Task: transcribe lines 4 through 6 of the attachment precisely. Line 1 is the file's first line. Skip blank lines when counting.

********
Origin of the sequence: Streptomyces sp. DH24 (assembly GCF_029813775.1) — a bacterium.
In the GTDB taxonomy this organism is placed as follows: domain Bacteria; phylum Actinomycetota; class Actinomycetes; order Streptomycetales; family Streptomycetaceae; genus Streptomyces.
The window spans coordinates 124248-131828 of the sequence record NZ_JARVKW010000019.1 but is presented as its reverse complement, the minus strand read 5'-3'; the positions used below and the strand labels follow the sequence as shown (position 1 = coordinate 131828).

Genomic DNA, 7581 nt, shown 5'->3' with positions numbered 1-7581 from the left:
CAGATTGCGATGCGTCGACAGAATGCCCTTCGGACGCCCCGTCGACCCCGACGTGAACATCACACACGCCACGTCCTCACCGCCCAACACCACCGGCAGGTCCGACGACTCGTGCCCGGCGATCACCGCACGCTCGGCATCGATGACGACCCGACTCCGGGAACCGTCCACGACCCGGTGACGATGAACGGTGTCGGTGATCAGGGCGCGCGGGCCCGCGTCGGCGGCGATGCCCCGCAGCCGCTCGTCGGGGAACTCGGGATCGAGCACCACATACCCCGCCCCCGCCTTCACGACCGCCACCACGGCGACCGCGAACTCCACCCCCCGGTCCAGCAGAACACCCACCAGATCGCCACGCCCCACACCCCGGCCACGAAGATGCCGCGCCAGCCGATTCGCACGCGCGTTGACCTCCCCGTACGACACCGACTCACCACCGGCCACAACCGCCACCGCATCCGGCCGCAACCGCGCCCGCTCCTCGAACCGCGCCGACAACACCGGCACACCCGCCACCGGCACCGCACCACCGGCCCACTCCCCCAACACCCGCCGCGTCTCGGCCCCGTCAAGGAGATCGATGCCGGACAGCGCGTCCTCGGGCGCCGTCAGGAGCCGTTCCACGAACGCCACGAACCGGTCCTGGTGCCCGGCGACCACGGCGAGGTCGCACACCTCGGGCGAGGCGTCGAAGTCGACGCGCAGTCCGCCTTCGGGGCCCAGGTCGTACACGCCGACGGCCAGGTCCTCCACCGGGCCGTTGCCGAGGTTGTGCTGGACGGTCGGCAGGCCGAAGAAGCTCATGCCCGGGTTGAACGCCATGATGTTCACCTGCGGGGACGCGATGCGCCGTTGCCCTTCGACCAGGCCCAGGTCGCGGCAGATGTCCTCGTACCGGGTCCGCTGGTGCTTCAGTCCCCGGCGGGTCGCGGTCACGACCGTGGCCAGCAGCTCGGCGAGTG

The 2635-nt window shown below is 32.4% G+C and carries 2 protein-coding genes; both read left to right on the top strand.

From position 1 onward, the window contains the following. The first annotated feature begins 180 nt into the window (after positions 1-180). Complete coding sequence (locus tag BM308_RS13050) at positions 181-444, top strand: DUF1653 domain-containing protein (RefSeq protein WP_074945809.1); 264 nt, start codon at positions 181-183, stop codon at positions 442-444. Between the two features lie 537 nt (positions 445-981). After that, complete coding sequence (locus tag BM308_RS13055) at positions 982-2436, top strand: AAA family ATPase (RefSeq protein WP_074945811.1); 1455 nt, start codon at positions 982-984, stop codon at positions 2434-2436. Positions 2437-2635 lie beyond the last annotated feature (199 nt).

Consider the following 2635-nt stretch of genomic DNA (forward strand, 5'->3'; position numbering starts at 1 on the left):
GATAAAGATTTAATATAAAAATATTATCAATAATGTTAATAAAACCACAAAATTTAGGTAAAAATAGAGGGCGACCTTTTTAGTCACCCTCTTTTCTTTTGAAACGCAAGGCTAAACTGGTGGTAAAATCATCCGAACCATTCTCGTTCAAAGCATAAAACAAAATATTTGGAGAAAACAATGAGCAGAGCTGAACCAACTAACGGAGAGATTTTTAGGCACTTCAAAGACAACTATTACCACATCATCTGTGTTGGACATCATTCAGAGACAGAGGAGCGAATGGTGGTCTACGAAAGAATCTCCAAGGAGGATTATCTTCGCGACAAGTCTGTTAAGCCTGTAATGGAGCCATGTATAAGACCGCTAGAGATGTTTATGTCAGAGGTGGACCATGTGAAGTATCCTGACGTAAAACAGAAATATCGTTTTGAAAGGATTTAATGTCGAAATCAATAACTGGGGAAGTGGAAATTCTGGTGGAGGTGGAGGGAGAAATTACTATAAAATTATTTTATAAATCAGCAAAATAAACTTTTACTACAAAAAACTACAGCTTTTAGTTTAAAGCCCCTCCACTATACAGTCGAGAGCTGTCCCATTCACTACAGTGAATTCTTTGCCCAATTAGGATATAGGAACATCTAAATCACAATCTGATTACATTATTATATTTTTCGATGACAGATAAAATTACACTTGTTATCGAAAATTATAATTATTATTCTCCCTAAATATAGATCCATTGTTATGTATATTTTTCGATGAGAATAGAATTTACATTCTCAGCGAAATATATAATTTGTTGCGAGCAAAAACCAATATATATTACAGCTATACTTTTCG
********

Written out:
Genomic DNA, 7581 nt, shown 5'->3' with positions numbered 1-7581 from the left:
CAGATTGCGATGCGTCGACAGAATGCCCTTCGGACGCCCCGTCGACCCCGACGTGAACATCACACACGCCACGTCCTCACCGCCCAACACCACCGGCAGGTCCGACGACTCGTGCCCGGCGATCACCGCACGCTCGGCATCGATGACGACCCGACTCCGGGAACCGTCCACGACCCGGTGACGATGAACGGTGTCGGTGATCAGGGCGCGCGGGCCCGCGTCGGCGGCGATGCCCCGCAGCCGCTCGTCGGGGAACTCGGGATCGAGCACCACATACCCCGCCCCCGCCTTCACGACCGCCACCACGGCGACCGCGAACTCCACCCCCCGGTCCAGCAGAACACCCACCAGATCGCCACGCCCCACACCCCGGCCACGAAGATGCCGCGCCAGCCGATTCGCACGCGCGTTGACCTCCCCGTACGACACCGACTCACCACCGGCCACAACCGCCACCGCATCCGGCCGCAACCGCGCCCGCTCCTCGAACCGCGCCGACAACACCGGCACACCCGCCACCGGCACCGCACCACCGGCCCACTCCCCCAACACCCGCCGCGTCTCGGCCCCGTCAAGGAGATCGATGCCGGACAGCGCGTCCTCGGGCGCCGTCAGGAGCCGTTCCACGAACGCCACGAACCGGTCCTGGTGCCCGGCGACCACGGCGAGGTCGCACACCTCGGGCGAGGCGTCGAAGTCGACGCGCAGTCCGCCTTCGGGGCCCAGGTCGTACACGCCGACGGCCAGGTCCTCCACCGGGCCGTTGCCGAGGTTGTGCTGGACGGTCGGCAGGCCGAAGAAGCTCATGCCCGGGTTGAACGCCATGATGTTCACCTGCGGGGACGCGATGCGCCGTTGCCCTTCGACCAGGCCCAGGTCGCGGCAGATGTCCTCGTACCGGGTCCGCTGGTGCTTCAGTCCCCGGCGGGTCGCGGTCACGACCGTGGCCAGCAGCTCGGCGAGTG

The 2635-nt window shown below is 32.4% G+C and carries 2 protein-coding genes; both read left to right on the top strand.